Date of Award


Document Type


Degree Name

Doctor of Philosophy (PhD)

Legacy Department

Mechanical Engineering

Committee Chair/Advisor

Joseph, Paul F

Committee Member

Biggers, Sherril

Committee Member

Thompson, Lonny

Committee Member

Blouin, Vincent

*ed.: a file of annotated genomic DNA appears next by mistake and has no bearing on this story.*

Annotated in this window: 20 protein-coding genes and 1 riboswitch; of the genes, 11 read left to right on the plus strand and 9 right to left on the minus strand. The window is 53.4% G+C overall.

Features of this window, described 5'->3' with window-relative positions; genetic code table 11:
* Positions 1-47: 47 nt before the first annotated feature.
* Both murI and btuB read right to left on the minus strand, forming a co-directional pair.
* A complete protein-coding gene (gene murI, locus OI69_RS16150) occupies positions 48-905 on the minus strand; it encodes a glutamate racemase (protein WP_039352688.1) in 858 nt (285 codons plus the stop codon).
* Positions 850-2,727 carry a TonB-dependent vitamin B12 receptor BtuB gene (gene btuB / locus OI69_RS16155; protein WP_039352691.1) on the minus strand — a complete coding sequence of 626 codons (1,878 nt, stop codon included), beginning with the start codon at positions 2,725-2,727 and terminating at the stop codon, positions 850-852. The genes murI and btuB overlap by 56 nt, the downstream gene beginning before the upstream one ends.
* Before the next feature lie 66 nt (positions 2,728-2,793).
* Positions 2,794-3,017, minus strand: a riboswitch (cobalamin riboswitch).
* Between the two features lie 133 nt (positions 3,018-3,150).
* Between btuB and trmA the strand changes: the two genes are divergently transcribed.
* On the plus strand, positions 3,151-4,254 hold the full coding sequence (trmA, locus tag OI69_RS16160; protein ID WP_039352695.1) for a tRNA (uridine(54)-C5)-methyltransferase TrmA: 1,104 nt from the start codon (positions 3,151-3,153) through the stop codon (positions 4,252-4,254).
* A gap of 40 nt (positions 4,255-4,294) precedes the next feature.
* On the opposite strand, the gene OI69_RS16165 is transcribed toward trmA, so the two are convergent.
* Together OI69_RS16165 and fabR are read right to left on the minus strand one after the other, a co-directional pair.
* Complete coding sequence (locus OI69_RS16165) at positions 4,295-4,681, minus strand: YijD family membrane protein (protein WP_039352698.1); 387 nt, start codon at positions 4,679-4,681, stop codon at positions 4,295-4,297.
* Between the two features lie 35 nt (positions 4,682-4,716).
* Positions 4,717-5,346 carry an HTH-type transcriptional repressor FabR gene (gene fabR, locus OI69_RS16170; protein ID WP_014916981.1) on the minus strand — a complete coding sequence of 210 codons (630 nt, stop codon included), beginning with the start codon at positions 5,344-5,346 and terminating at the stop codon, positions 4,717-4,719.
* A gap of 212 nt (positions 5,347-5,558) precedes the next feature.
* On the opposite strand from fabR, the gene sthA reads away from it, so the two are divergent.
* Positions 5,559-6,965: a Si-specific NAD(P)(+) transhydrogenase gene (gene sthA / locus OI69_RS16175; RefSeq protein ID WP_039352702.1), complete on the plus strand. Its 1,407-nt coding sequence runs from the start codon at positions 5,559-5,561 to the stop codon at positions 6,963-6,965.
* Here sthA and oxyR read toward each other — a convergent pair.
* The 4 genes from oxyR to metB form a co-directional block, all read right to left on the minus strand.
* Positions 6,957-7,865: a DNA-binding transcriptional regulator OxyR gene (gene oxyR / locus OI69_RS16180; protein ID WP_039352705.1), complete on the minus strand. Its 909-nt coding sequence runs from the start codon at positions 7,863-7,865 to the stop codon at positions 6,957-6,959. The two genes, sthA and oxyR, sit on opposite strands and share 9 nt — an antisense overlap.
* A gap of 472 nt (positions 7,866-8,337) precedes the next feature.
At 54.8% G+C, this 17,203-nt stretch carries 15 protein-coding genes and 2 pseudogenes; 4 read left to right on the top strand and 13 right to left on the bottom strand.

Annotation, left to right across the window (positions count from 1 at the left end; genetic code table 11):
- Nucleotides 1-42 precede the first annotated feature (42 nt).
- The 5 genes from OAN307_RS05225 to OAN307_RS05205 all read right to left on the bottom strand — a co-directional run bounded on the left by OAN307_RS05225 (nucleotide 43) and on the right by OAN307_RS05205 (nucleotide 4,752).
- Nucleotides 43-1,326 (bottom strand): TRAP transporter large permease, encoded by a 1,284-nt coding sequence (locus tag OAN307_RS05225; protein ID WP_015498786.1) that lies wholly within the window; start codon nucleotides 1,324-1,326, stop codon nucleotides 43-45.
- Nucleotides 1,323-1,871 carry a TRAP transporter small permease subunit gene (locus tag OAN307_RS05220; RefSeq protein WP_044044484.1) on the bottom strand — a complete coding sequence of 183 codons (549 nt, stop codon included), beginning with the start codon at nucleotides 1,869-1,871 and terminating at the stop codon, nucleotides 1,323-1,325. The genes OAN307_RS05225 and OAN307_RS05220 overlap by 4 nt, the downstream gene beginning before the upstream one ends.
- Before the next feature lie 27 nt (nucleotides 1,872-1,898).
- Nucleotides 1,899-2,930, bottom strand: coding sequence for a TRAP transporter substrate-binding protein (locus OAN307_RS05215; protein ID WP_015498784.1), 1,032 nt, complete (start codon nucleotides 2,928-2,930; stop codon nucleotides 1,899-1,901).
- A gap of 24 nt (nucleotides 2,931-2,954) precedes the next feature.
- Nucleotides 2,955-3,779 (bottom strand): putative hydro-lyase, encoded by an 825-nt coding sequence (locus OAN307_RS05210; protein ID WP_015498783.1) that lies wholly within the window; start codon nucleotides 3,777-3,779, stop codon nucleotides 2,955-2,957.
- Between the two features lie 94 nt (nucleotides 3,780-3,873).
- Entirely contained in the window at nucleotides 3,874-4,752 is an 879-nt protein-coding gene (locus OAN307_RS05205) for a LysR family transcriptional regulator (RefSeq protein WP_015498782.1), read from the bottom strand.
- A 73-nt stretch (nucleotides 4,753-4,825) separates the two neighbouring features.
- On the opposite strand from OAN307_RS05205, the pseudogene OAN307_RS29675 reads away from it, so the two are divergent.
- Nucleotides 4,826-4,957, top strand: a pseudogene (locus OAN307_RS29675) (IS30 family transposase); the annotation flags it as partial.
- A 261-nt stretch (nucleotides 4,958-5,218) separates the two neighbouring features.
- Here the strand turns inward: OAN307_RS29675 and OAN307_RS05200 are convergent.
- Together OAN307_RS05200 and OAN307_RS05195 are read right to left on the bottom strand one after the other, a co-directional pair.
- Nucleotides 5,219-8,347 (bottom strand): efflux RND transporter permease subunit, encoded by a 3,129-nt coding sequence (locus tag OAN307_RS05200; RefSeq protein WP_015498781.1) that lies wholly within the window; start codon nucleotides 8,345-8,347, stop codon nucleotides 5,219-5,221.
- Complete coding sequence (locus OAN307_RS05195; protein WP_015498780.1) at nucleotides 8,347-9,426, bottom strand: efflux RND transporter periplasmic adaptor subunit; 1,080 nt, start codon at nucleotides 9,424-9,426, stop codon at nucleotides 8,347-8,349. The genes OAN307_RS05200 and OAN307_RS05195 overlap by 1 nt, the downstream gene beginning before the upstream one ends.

The Precision Glass Molding (PGM) process was established as an economical and sustainable option for the production of aspherical glass optics to satisfy the increased industrial demand. Applications of precision molded aspherical lenses range from consumer electronics products such as cell phone cameras to defense and medical systems. An aspherical lens can eliminate the spherical and optical aberrations as compared to a spherical lens thus making the lens system more compact and lighter. In spite of being a clean and environmentally friendly process, the lens molding operation suffers from a few drawbacks such as lens profile deviation, stress birefringence/refractive index drop and lens cracking. Prior research has identified a lack in accurate and reliable thermo-mechanical characterization of optical glasses as an obstacle to the application of computational mechanics to resolve these issues. The work presented in this dissertation addresses the importance of a precise determination of the thermo-mechanical material property inputs of optical glass for an accurate prediction of the state of stress during the complex thermo-mechanical loading of a glass preform during the Precision Glass Molding (PGM) process. In addition to an accurate prediction of the residual stress state in a lens, birefringence and fracture were also considered as these are direct consequences of stress. Due to the complexity of glass behavior in the relatively large temperature range where the material behavior transitions from that of an elastic solid to a viscous fluid, it is essential to characterize accurately the time and temperature dependence of the stress relaxation behavior. After understanding the weaknesses in existing stress relaxation characterizations, a set of careful experiments was designed that utilized Parallel Plate Viscometer (PPV) to perform the cylinder compression test on a glass sample. It was determined that the uniaxial compression of a cylindrical sample at an uniform temperature, with a known friction condition at the interface, yields a high quality creep data that was used to determine accurate viscosity and viscoelastic constants of two moldable glasses - L-BAL35 and NBK-7 glass at the given temperature. Comparison of the computational solutions with closed form approximations used in an ASTM standard, revealed deficiencies at viscosity near and above 108 Pa*s due to specimen bulging and interface slip, and led to the development of an approximate expression for a reasonable estimate of viscosity above 108 Pa*s for the full range of interface friction behavior. This study highlighted the importance of an accurate characterization of the stress relaxation function of a moldable glass which enabled the numerical examination of the effect of different levels of modeling detail of the relaxation function on the lens molding simulations. The choice of the material model and the level of detail required in performing the creep and relaxation experiments, is dependent on the problem being solved. The use of simplest viscoelastic stress relaxation function with a single exponential relaxation time that lacks much of the transient effects present in a full viscoelastic relaxation, showed minimal effect on the profile deviation of a lens but leads to an over-estimate of residual stress for the two lens shapes studied. A similar effect was observed on the stress birefringence of a lens after molding. Using numerical experiments, residual stresses were shown to be sensitive to the lower temperature limit of the viscoelastic assumption (TL). The fracture assessment inside a molded lens was made for both radial and circumferential crack configurations. The stress state for the two configurations revealed that the radial crack orientation was more prone to failure among the two. The full viscoelastic relaxation assumption also led to higher crack tip opening displacement (CTOD) values than the simplified relaxation assumption



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